The California High-Speed Rail Authority’s preferred route for the local section of the bullet train would cut directly through downtown Morgan Hill and could displace numerous homes and businesses.
The HSRA staff will recommend to the authority board that the train use the existing Caltrain corridor from Morgan Hill through Gilroy. The HSRA board is scheduled to vote to adopt the recommendation, or a different route alternative, at its Sept. 17 meeting.
This alternative would electrify the tracks currently used by Caltrain and run the high-speed rail through the existing Union Pacific Railroad corridor, which would create a high-speed rail stop in Gilroy. While there would be no stop in Morgan Hill, Northern California Regional Director for the authority, Boris Lipkin, said the newly electrified Caltrain tracks will be a benefit to Morgan Hill.
City of Morgan Hill Community Engagement Officer Maureen Tobin said the HSRA’s recommendation was not what the city staff had hoped for, but that the Caltrain electrification could be positive for the community. She told the Times that the authority will give a formal presentation on the recommended route to the Morgan Hill City Council at the July 17 meeting and that the council would make official statements on the route at that time.
Electrifying the tracks will allow for more commuter trains to go between San Jose, Morgan Hill and Gilroy, Lipkin said.
Other options for the high-speed rail included viaducts that would run alongside US-101, bypassing both Morgan Hill and Gilroy’s downtown areas, or creating a completely new track between Monterey Road and the Union Pacific Railroad tracks.
Lipkin said the impacted cities were consulted on the route alternatives and that the fourth option for a blended track would have the least amount of property impact. However, Morgan Hill business and city leaders have been vocal about their concerns over the blended option, worrying about noise and other disruptions to the newly developed area.
The rail authority’s July 2 announcement of the recommendation does not guarantee this will be the final route for the HSR through San Jose south to Gilroy; the authority will host several town halls over the summer to hear from the community and the board will vote on the alternative at the Sept. 17 board meeting.
The Northern Californian portion of the route has never been fully funded. The Authority has recently run into more funding trouble after the Federal Rail Administration sent a notice of funding withdrawal, which would cause the high-speed project to lose nearly a billion dollars.
The Morgan Hill portion of the route, as recommended by authority staff, would pass through the existing Union Pacific tracks on Depot Street adjacent to Morgan Hill’s downtown.
Lipkin told the Times that this route would add two high-speed rail tracks to the existing rail lines. He said that in most places the plans fit within the existing space, but other portions of the route would need to be expanded out to accommodate. Lipkin did not specify which areas along the train tracks would need to be expanded to fit the bullet train, or how far they would have to be expanded.
There would be platforms on each side of the tracks and gates on either side. In Morgan Hill, the areas surrounding the train tracks are densely populated; Lipkin said the new rail would avoid a new train-themed city park that is right next to the track on Depot Street.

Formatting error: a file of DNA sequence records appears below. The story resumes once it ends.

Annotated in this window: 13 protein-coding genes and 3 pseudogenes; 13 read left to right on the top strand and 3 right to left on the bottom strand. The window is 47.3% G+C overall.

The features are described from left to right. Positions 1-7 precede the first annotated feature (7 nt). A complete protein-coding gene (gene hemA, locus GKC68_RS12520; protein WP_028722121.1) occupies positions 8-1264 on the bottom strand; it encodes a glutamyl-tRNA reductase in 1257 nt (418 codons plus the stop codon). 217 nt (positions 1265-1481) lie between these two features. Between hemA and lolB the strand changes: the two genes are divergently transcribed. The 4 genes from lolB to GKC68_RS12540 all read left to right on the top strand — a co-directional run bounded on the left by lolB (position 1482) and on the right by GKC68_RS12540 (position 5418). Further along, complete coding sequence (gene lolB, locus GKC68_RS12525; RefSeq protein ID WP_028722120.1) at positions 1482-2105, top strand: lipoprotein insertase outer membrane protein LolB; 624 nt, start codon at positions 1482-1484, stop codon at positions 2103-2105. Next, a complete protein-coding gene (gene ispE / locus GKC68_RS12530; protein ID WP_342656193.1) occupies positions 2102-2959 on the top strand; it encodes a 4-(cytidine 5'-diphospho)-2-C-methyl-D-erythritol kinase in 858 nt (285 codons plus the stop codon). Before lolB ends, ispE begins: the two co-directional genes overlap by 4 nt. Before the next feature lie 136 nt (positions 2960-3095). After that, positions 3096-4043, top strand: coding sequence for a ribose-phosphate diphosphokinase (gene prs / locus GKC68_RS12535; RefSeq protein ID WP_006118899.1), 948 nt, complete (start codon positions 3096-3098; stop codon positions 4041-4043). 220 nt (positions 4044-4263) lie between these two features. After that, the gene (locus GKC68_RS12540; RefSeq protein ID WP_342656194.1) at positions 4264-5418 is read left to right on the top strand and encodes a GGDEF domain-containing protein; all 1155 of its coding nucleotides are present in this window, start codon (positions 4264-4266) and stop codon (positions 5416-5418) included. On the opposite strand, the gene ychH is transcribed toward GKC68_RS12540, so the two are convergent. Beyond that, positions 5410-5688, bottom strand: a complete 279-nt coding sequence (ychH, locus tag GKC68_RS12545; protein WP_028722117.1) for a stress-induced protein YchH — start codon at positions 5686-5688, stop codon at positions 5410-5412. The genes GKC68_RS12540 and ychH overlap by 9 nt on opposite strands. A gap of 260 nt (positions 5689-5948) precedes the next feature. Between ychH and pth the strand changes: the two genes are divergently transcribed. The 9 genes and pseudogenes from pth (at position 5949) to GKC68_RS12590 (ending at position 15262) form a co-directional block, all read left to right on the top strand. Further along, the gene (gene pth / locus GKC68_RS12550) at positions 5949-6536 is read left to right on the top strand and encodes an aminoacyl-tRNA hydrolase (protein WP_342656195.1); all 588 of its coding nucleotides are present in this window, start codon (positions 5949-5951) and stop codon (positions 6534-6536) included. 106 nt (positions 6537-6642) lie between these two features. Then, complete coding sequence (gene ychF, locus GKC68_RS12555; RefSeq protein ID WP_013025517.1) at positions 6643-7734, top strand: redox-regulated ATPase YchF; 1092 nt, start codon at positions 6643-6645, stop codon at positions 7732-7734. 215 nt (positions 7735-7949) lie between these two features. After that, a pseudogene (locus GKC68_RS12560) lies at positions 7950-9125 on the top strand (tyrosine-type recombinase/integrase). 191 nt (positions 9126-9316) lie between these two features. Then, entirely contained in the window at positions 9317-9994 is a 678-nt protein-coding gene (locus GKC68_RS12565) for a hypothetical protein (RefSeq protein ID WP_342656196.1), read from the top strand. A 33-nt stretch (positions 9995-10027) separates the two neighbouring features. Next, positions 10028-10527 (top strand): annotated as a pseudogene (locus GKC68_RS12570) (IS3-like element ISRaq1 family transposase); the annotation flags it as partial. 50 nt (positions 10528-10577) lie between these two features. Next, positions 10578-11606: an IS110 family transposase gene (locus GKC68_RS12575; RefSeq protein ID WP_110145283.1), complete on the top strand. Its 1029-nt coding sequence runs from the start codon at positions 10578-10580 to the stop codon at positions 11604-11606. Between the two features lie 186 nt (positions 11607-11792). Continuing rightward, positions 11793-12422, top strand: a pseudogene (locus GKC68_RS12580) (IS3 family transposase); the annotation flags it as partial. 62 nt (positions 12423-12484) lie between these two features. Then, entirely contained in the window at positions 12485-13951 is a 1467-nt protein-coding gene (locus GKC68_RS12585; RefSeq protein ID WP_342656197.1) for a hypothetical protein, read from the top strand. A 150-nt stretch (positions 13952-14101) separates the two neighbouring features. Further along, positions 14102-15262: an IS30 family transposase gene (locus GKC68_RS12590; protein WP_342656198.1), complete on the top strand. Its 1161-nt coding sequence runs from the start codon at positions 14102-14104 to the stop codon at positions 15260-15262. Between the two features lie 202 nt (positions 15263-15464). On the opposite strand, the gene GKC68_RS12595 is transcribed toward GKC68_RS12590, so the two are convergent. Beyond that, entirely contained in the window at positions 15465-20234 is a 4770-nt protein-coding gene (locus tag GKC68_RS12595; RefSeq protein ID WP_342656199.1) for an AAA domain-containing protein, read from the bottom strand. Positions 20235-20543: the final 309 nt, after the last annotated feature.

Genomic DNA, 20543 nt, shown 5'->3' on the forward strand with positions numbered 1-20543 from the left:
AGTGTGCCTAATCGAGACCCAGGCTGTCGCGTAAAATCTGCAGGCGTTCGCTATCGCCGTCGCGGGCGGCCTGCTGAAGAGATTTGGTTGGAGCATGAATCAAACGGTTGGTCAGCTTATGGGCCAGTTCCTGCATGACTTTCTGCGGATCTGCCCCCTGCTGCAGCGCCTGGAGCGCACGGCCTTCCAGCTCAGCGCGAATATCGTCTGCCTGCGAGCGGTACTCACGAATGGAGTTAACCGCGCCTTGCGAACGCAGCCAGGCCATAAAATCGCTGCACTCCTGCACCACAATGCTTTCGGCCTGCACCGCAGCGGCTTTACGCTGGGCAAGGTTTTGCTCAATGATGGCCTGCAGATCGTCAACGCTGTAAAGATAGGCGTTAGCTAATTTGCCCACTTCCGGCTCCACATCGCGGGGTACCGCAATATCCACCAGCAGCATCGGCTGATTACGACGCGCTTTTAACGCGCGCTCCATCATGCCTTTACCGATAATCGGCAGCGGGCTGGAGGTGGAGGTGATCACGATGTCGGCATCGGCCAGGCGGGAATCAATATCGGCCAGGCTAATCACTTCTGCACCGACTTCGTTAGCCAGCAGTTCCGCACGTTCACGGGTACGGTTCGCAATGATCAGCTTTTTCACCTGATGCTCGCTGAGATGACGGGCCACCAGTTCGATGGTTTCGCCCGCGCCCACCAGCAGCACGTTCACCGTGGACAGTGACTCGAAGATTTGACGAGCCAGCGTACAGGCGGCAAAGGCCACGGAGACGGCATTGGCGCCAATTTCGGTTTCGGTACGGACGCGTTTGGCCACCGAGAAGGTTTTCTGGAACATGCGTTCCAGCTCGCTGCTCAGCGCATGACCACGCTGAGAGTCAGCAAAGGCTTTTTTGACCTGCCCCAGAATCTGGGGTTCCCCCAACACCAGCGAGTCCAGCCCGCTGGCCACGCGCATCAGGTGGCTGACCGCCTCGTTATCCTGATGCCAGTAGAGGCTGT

When the train passes through, two barricades would come down to ensure traffic cannot pass.
Despite coming through Morgan Hill’s downtown, Lipkin said, “Alternative 4 has the least impact when it comes to displacement.”
Gilroy station still planned
The recommended route for the High-Speed Rail in Gilroy will create a rail hub in the city just outside of downtown.
Other alternative routes for Gilroy would have created a stop near the Gilroy outlets. A stop has always been planned for Gilroy.
“The maximum train speed would be 110 mph where operations would be blended between San Jose and Gilroy,” said the authority information sheet. “South and east of Gilroy, speeds would increase up to 220 mph in the dedicated High-Speed Rail portion of the alignment.”
The Gilroy hub has been seen as a major economic opportunity for the city.
Tunnel through the pass
The portion of the high-speed rail that will pass through Pacheco Pass will include embankments, viaducts and a tunnel.
There will be a 1.5 mile tunnel near Casa De Fruta and a 13.5 mile tunnel through Pacheco pass.
“There would be a long tunnel around the northern arm of the San Luis Reservoir and viaducts over the California Aqueduct, Delta-Mendota Canal, and I-5,” said the High-Speed Rail information packet.
Tunneling through Pacheco is a major funding obstacle for the authority on a project that has never been fully funded and is currently under threat of losing all federal funding.
Lipkin said the authority is just working toward getting plans in place and will deal with funding challenges once construction is imminent. “There’s a number of years of work in front of us before we’re ready to issue the big construction contracts,” said Lipkin.
After the authority board approves an alternative, Lipkin said it will take about two years to obtain environmental clearances and advance the designs.
Community meetings will be held this summer to collect feedback on the recommended route:
Aug. 8 in Gilroy; Aug. 21 in Los Banos; Aug. 15 in San Jose; and a Sept. 17 board meeting in San Jose.
According to the HSRA, feedback can also be given by email at [email protected],
by phone at 800-455-8166, or by mail: Northern California Regional Office California High-Speed Rail Authority 100 Paseo De San Antonio, Suite 300 San Jose, CA 95113.